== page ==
At first, I tried to cram that uncomfortable realization back into the bottle. The 87 percent must be lazy, stubborn, or resistant to change, I told myself. If they really tried, they could learn how to do it. After all, it had worked for me. And I thought I had evidence that our training wasn't the problem. The number-one complaint I heard from sales managers was that the bottom 80 percent of their salespeople quit trying to use the methodology within 10 days of the workshop, whereas the top people had an easy time putting the methodology into practice and therefore stuck with it. It stood to reason that the few top sellers were successful because they used our methodology, while the rest under-performed because they didn't.
At CustomerCentric Selling, we prided ourselves on using our methodology to sell our methodology, so I took out a pad and ran the numbers, hoping to prove myself right. No such luck. Of approximately 40 affiliates, five of them had brought in 90 percent of our revenue—and it was the same five people every year. In theory, if all 40 were using our methodology, the revenue spread would have been a lot less disproportionate. But the real "aha moment" wasn't that 87/13 was alive and well within my own organization. That moment came a little later when I looked under the hood at those top five affiliates and considered what set them apart from the others. And there it was: they were the ones who had what we used to call "the mojo," the ability to forge real emotional connections with their customers. They weren't necessarily using the methodology they were selling. They were doing something different—more like what John did.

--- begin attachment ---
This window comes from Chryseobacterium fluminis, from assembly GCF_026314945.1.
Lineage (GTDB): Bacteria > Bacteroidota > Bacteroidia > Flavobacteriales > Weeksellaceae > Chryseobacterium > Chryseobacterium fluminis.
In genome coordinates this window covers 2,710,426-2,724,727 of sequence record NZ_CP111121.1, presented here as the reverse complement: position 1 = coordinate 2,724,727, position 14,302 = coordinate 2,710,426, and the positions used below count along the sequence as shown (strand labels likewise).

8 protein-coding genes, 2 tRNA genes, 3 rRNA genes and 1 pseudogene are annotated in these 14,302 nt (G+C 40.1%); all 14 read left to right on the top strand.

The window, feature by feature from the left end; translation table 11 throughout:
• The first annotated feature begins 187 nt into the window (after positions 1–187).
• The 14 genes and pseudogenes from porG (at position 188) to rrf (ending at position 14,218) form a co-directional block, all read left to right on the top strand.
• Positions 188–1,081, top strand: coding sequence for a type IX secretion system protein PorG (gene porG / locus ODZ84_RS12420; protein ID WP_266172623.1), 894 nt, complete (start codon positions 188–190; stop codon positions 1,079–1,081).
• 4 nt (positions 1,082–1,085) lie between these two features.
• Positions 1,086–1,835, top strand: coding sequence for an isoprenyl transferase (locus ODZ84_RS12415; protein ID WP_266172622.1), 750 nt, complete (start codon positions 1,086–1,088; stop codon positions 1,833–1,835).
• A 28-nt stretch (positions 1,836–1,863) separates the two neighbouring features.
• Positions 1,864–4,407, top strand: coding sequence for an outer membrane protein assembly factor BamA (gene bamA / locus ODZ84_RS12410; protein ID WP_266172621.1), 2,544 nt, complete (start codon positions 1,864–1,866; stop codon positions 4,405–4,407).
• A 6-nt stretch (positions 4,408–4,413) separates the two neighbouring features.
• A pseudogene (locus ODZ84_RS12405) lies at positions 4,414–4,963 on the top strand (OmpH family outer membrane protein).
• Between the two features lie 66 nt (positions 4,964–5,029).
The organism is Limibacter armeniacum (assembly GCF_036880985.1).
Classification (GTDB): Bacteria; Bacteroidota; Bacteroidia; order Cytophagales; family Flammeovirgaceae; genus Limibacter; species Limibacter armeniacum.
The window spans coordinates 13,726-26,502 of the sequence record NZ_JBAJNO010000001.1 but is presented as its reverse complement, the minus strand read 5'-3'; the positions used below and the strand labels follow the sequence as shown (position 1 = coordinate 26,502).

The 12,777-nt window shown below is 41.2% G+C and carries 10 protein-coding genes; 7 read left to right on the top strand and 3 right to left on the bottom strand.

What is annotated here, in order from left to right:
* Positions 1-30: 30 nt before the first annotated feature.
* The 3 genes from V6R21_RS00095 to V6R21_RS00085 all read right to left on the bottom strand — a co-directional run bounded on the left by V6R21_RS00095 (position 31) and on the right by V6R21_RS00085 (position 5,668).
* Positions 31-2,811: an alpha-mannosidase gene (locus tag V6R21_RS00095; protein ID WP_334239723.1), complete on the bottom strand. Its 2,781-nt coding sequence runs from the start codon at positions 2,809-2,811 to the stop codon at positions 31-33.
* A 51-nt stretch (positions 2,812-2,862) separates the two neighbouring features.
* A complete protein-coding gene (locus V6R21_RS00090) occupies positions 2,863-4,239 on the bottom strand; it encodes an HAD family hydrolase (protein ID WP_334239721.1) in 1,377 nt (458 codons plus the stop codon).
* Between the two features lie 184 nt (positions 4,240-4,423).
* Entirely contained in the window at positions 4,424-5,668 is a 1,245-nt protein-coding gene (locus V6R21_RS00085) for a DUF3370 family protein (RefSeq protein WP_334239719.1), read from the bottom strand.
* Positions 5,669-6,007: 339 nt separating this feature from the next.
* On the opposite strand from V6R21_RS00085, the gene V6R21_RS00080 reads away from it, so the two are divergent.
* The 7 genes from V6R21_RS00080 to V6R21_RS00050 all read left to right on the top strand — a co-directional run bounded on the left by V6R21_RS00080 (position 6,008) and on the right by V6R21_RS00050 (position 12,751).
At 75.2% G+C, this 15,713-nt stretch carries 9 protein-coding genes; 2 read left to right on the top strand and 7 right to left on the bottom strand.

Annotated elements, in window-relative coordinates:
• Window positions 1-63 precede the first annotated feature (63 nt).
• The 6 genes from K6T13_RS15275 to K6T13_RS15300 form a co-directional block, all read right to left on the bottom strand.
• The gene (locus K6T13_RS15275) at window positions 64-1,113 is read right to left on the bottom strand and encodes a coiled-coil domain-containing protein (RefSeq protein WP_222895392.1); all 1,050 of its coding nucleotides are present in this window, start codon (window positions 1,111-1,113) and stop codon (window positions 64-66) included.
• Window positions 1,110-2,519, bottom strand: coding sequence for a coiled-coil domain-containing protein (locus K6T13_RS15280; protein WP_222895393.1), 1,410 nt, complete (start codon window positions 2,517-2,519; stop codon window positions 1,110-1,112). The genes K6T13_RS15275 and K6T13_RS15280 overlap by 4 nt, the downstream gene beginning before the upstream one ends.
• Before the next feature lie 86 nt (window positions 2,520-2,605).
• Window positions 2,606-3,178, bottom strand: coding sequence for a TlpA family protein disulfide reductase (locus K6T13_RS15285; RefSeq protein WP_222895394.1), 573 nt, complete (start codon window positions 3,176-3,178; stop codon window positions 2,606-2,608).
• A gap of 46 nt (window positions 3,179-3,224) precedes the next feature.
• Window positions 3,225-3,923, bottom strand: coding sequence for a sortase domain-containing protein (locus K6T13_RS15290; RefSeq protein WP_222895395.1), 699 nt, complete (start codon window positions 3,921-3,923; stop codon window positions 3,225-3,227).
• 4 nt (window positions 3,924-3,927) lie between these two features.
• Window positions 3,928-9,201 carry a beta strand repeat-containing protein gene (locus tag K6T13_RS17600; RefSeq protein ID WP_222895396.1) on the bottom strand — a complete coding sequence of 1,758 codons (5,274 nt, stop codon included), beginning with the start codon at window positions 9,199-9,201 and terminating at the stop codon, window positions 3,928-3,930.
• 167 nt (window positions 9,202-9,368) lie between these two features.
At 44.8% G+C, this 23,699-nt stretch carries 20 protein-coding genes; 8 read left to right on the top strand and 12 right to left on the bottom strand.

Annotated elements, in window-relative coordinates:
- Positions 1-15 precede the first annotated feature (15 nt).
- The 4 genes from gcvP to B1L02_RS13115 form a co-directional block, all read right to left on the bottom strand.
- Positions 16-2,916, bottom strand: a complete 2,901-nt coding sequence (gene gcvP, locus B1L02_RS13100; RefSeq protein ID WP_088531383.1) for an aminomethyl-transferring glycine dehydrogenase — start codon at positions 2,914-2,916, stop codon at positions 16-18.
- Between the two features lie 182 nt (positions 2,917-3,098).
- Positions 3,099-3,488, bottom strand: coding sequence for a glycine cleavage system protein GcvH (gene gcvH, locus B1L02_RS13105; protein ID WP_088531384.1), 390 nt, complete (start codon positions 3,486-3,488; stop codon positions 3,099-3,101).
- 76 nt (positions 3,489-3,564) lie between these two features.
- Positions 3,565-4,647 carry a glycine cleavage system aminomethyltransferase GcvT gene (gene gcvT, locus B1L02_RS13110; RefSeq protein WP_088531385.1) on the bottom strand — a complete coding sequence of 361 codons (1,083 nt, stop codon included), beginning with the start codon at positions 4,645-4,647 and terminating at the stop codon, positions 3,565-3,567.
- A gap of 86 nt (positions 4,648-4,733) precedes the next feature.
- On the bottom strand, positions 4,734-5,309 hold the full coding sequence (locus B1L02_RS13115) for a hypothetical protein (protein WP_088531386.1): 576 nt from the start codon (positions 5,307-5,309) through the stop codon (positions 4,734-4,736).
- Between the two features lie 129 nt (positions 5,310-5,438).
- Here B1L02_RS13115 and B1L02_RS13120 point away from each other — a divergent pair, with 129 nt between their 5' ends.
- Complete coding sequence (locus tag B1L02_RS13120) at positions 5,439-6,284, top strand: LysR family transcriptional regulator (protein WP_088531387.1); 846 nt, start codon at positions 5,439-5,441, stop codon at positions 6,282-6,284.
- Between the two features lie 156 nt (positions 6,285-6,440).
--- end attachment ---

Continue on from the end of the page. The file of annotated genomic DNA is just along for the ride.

Ben's Story: Learning from the Inside Out
Ever since the John Scanlon experience, and even more so after our affiliate meeting, Mike and I had committed ourselves to learning more. We'd been immersed in research, from psychology to interpersonal relationships and even the neurosciences, studying subjects previously way outside our realm. The more we read, the clearer it became that our sales model—the one we'd been teaching all those years; the one we believed in—was badly flawed. We'd wildly misunderstood what made great salespeople great. We'd given it our best shot, based on what we knew at the time, but we still hadn't cracked the code on what the best were doing.